At a recent legislative hearing, Pittsfield’s plan for a new city charter was given a favorable recommendation by a group of Massachusetts lawmakers.
Among those who testified to the state legislature’s Joint Committee on Municipalities and Regional Government Tuesday in support of a bill that would allow Pittsfield to pursue a new city charter were State Senator Benjamin Downing, State Representative Tricia Farley-Bouvier, State Representative Paul Mark, and Pittsfield Mayor Dan Bianchi.
Pittsfield’s current charter has remained in place since 1932. In August of 2012, an 11-member charter review committee was assembled, and worked over the following months to conduct the review and made recommendations with public input. In May, Pittsfield’s city council unanimously approved a draft charter.
Mayor Bianchi said that his testimony to the Joint Committee on Municipalities and Regional Government reflected the thorough work completed by all the parties involved in the charter review process.
"My goal was to give them an understanding of a very thorough process, an understanding of a very thoughtful deliberation by a great group of citizens, and I think they appreciated that," said Bianchi.
If a bill is approved by both the House and State Senate, Pittsfield voters will get the chance to approve a final charter. Some of the major changes in the draft charter include expanding the current mayoral term from two to four years, modernizing language throughout the charter, and allowing payment for school committee members upon approval of city government. The changes would not go into effect until January 2016.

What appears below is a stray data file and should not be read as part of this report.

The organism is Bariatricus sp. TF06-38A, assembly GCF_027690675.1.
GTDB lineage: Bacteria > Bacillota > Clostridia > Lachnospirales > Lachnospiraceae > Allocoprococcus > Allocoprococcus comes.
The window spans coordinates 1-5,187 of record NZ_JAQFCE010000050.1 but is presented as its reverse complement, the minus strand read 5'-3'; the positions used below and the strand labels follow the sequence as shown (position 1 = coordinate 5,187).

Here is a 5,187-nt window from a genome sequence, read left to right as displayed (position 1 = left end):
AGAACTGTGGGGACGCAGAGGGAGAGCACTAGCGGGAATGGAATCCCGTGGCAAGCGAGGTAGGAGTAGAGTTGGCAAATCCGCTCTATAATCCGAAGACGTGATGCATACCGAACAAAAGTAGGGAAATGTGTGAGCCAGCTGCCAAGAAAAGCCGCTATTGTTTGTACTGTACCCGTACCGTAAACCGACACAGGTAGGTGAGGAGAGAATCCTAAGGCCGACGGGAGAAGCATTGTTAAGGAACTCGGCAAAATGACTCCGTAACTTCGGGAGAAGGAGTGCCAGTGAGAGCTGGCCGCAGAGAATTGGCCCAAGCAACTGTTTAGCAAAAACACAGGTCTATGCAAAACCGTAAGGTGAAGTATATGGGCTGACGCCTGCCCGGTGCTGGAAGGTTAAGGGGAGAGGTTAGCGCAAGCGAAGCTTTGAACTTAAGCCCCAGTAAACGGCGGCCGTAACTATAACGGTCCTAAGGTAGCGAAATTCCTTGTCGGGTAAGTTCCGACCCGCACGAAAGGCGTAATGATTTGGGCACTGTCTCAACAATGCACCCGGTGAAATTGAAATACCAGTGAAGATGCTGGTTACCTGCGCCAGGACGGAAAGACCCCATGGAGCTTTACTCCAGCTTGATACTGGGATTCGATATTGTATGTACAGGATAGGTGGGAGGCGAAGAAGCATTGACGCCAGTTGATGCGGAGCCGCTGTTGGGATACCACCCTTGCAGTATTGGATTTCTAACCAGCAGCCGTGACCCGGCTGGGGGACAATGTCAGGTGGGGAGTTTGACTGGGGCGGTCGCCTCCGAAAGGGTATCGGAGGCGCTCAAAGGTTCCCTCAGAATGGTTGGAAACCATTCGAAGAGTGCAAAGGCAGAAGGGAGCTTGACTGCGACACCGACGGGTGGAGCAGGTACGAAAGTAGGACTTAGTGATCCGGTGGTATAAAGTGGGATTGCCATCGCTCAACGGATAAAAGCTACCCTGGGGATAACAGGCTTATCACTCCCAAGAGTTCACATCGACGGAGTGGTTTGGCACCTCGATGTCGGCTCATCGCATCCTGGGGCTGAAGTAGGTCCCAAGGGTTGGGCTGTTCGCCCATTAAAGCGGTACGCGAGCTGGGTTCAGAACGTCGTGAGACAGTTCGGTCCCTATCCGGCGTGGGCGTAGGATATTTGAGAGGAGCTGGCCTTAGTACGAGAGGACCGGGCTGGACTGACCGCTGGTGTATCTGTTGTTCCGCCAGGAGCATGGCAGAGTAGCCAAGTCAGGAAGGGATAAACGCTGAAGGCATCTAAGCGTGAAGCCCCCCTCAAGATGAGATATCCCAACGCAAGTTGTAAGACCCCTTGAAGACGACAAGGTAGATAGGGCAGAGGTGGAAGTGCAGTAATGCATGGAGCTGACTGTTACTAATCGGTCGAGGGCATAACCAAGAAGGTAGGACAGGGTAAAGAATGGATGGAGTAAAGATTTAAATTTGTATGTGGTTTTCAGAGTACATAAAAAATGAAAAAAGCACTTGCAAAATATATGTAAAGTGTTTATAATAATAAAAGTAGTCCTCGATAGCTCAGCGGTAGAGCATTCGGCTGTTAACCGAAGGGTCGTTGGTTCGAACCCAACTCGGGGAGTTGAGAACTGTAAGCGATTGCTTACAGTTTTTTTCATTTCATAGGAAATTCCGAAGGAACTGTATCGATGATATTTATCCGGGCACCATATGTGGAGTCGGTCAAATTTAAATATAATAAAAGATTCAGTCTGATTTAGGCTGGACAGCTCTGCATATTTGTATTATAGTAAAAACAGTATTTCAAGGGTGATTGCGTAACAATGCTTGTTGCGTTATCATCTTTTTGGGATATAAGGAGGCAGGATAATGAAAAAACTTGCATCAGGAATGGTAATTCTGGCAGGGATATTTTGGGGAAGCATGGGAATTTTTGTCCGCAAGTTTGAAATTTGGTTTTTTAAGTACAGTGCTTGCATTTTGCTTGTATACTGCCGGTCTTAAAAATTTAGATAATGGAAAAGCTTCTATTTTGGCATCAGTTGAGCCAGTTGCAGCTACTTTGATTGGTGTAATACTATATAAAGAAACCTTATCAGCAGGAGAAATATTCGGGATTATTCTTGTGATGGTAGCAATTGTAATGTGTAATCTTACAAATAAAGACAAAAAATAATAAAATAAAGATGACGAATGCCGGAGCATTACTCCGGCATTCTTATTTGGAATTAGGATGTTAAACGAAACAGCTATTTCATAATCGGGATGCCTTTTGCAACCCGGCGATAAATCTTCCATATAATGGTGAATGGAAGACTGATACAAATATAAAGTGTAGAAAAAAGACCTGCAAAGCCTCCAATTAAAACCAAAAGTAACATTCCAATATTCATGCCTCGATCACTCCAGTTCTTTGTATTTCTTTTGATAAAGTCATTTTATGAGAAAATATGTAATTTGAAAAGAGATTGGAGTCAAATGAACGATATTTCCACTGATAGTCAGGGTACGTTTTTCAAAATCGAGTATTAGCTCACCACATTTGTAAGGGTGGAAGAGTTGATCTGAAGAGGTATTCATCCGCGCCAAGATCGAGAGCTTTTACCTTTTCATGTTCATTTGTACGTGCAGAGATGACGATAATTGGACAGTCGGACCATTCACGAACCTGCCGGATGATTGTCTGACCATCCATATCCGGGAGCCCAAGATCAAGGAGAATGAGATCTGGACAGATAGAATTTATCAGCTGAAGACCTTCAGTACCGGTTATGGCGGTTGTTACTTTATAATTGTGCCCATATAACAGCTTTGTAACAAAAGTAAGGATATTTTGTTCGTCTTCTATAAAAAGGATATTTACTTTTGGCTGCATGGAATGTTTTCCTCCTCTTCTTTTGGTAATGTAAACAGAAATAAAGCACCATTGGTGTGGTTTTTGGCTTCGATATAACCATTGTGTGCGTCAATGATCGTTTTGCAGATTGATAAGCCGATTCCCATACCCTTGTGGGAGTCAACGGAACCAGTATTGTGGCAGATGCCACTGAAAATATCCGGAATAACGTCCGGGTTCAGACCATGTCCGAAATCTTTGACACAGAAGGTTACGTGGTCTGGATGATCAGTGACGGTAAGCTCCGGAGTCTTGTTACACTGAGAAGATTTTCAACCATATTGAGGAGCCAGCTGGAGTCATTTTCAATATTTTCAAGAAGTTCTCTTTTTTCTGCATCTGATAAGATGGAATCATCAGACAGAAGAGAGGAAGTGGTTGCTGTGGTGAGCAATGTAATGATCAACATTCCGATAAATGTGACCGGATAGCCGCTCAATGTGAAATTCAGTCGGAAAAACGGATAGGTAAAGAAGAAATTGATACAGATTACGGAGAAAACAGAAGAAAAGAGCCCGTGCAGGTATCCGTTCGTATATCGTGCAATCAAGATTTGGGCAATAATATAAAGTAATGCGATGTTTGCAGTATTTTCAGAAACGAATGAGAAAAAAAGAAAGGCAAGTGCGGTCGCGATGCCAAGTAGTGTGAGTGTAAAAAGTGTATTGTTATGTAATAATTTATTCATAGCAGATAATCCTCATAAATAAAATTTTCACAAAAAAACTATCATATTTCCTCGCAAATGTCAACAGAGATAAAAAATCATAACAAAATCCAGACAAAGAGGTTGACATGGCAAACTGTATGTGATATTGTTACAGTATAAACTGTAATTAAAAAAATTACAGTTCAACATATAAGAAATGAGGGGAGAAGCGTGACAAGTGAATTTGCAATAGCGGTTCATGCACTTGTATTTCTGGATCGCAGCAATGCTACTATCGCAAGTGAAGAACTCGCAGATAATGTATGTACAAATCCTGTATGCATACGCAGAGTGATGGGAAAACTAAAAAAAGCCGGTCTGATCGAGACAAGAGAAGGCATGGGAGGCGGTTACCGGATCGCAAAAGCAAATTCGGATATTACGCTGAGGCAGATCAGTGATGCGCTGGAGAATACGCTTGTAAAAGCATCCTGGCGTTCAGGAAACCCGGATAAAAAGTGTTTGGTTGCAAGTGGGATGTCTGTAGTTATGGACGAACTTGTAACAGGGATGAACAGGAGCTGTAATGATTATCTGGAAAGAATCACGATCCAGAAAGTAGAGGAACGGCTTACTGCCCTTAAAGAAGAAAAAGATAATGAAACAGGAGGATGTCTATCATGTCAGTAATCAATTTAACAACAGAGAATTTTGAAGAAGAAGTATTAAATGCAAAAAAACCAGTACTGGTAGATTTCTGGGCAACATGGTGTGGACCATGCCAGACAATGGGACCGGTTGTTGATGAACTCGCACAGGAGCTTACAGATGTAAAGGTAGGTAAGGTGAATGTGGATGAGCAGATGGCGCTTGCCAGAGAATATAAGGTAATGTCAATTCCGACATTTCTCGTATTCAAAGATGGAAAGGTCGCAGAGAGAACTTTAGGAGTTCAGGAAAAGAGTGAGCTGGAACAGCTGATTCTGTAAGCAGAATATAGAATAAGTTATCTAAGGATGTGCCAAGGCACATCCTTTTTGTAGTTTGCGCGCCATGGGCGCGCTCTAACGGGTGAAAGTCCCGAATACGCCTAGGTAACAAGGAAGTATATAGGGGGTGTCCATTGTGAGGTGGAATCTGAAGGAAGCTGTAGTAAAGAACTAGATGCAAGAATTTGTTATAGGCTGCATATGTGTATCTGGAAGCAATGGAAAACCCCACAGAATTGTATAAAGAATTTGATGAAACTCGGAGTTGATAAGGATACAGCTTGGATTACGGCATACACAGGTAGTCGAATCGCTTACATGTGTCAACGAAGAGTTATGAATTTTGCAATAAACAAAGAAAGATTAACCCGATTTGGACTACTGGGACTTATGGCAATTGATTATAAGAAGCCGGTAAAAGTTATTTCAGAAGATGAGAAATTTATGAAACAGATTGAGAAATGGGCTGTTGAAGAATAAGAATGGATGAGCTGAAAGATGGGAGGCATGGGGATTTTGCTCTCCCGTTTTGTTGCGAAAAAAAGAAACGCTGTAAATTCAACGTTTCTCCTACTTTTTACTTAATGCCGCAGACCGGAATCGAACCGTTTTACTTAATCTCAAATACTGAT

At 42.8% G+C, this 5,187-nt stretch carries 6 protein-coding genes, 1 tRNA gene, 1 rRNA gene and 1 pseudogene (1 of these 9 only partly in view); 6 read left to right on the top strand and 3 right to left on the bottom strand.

State Representative Paul Mark, who represents Pittsfield’s Ward 1B, as well as a number of smaller communities in Berkshire and Franklin Counties, said that the lack of opposition to the draft charter among his constituents gave him enough reason to testify in support of the bill.
"In this it's been pretty much unanimous in favor and so we want to try and get this done as quickly as possible," said Mark.
State Representative Tricia Farley-Bouvier of Pittsfield said she will work with her colleagues in the legislature to prevent the stalling of the bill that would allow voters to adopt a new charter.
"It's easy for things to get stalled, and so we'll just keep on it, and will be tracking it as closely as possible and having a lot of one-on-one conversations with chairs of various committees it has to go through to make sure that it comes back in a timely way," said Farley-Bouvier.
State Senator Benjamin Downing said that he is confident the measure will be approved by both houses of the state legislature, signed by the governor, and returned to voters in Pittsfield for final approval on election day in November.
"We have our work cut out for us to get it done in time to get it on the ballot this fall but we fully believe based on yesterday's hearing to do that," said Downing.
And if returned to the city this summer, Mayor Bianchi hopes that it will allow time for even more public input.
"It will give us an opportunity with an approved charter to be able to have an even more lively and complete discussion and debate publicly," said Bianchi.